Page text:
Composite Mobile Mini Factory - KITSTER

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anvegger

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The Manufacturer's Assistance Program is a different animal as we have discussed. Usually that is an independent A&P office residing next door to the KIT producer. They have everything in one location. Including some spare parts from the Vendor to get the plane ready ASAP. Outstanding business model. And it sure does work for 30 + years (We are talking about Lancair at this case Velocity is a bit less longer on the market - may be 20 years or so) And it looks like that

View attachment 56670

The problem is - the KIT producer and the Assistance Program are separated. And even they sharing the same customer - it may be and sure is a lot of (in lack of better wording) conflict of an interest.

The KITSTER program is kind of the same method but originated from a single business point of view - from the KIT producer. And instead of a separation there is a union of client - producer - middleman type of a model. Client is the homebuilder. Producer is a R&D shop - the resource of a plane design and usage development. And our middleman is our KITSTER - a space and localized shop for that project to succeed. In my hangar 12 of KBVY the homebuilder Mr Angier Ames has erected my hangar (spending $200,000) just to get his 8 y.o. Lancair project completed. Wouldn't be easier for him just simply use the KITSTER instead?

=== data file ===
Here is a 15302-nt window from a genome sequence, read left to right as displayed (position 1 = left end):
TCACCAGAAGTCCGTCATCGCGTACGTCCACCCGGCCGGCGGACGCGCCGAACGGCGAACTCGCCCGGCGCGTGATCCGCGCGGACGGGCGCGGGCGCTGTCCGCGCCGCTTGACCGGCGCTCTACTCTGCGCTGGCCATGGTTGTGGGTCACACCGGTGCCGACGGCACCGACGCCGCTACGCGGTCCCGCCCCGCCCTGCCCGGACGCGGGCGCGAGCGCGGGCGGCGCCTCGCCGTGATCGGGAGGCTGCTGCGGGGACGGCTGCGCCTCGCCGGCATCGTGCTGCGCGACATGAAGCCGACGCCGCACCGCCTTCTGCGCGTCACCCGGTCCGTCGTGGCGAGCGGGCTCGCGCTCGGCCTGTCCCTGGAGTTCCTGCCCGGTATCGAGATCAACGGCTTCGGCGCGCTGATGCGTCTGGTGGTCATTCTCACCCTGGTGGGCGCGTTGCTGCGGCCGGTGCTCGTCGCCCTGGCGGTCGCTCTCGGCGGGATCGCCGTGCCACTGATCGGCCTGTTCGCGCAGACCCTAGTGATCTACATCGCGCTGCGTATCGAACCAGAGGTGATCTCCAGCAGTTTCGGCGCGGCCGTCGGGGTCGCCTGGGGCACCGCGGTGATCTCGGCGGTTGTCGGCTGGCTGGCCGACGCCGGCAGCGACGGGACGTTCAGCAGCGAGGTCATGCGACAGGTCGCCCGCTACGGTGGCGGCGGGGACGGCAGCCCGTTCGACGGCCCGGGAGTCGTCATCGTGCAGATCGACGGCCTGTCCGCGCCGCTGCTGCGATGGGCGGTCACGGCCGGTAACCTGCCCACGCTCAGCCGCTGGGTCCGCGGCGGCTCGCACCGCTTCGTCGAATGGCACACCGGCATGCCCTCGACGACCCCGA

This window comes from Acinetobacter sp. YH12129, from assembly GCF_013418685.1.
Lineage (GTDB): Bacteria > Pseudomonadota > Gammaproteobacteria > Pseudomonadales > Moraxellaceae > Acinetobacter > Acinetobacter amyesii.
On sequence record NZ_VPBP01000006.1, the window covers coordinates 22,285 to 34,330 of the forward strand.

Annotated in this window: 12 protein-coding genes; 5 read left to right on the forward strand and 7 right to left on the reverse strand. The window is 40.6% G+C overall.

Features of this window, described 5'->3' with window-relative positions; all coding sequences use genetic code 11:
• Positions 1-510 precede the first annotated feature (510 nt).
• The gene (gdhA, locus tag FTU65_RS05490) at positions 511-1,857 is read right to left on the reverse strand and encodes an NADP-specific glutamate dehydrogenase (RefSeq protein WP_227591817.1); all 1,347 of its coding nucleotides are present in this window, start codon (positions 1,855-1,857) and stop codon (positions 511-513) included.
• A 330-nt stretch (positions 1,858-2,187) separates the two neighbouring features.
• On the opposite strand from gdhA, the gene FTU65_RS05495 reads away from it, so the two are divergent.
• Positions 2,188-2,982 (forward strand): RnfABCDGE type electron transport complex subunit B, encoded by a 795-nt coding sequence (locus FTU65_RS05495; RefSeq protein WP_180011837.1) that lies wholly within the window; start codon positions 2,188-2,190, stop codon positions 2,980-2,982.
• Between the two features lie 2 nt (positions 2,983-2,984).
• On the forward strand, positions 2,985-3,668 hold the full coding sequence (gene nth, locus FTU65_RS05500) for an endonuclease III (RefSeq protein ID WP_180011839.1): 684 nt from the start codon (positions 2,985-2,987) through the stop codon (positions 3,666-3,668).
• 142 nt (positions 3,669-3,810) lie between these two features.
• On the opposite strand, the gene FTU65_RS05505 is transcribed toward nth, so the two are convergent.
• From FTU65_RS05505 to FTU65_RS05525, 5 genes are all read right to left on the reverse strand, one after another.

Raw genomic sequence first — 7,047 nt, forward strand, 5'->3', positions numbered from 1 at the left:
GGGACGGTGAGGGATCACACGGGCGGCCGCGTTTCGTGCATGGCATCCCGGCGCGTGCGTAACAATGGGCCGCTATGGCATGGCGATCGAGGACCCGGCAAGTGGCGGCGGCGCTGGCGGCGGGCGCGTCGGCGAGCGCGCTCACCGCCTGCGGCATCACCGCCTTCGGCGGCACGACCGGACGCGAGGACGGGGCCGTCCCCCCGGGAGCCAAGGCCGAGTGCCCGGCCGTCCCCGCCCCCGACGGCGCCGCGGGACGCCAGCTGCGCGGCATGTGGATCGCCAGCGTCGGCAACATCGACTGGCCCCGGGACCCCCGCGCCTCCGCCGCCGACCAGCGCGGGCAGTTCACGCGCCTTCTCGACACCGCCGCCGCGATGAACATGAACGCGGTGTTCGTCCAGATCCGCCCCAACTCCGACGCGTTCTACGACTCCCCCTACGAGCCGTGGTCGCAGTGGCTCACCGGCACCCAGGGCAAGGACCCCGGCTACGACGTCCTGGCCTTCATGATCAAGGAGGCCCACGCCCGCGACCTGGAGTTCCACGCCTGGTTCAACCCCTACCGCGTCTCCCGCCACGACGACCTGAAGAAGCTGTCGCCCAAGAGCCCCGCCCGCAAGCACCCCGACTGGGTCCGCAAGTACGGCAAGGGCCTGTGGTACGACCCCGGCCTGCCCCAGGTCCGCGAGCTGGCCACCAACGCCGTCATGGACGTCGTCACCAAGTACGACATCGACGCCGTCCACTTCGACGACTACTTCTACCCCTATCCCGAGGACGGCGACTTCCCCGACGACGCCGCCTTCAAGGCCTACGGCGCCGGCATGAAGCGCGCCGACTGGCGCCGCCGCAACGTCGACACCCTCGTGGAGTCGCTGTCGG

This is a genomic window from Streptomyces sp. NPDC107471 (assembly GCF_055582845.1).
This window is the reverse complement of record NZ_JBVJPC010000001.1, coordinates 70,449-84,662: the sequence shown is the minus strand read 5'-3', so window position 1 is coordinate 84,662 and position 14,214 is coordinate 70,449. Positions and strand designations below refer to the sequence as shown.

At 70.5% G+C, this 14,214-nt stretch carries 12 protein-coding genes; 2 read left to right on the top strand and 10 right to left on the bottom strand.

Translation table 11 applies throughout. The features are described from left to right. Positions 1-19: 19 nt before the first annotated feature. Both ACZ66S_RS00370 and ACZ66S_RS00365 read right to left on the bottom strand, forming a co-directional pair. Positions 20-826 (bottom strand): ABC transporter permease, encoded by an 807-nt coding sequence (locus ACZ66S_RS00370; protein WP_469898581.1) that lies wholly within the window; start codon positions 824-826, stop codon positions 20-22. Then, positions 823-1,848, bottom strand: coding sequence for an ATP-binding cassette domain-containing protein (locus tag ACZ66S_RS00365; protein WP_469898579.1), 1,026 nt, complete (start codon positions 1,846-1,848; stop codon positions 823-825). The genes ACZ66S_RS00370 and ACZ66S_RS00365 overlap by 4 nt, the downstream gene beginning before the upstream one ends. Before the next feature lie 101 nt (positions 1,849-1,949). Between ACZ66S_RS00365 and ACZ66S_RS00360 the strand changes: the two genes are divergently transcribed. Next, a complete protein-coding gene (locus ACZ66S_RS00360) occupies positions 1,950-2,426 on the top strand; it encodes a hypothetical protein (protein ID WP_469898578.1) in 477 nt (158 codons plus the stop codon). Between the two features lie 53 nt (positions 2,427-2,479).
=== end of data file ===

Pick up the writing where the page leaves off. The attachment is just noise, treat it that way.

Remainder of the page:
N4ZQ_07.jpg
 
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autoreply

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The second question that comes to my mind - Why many interesting composite projects disappearing? In fact I personally know only Two composite brands of KIT manufacturer that offer the composite KIT airframe at the moment: (Not true - I know three of them) Lancair, Velocity and Europa. And variations of VaryEZ (Cozy LongEZ ERacer etc) could be collected all together as products of AircraftSpruce.com since the warehouse makes and sells real packages to the public. yes you are correct all the end user needs - is a heated space. Something like that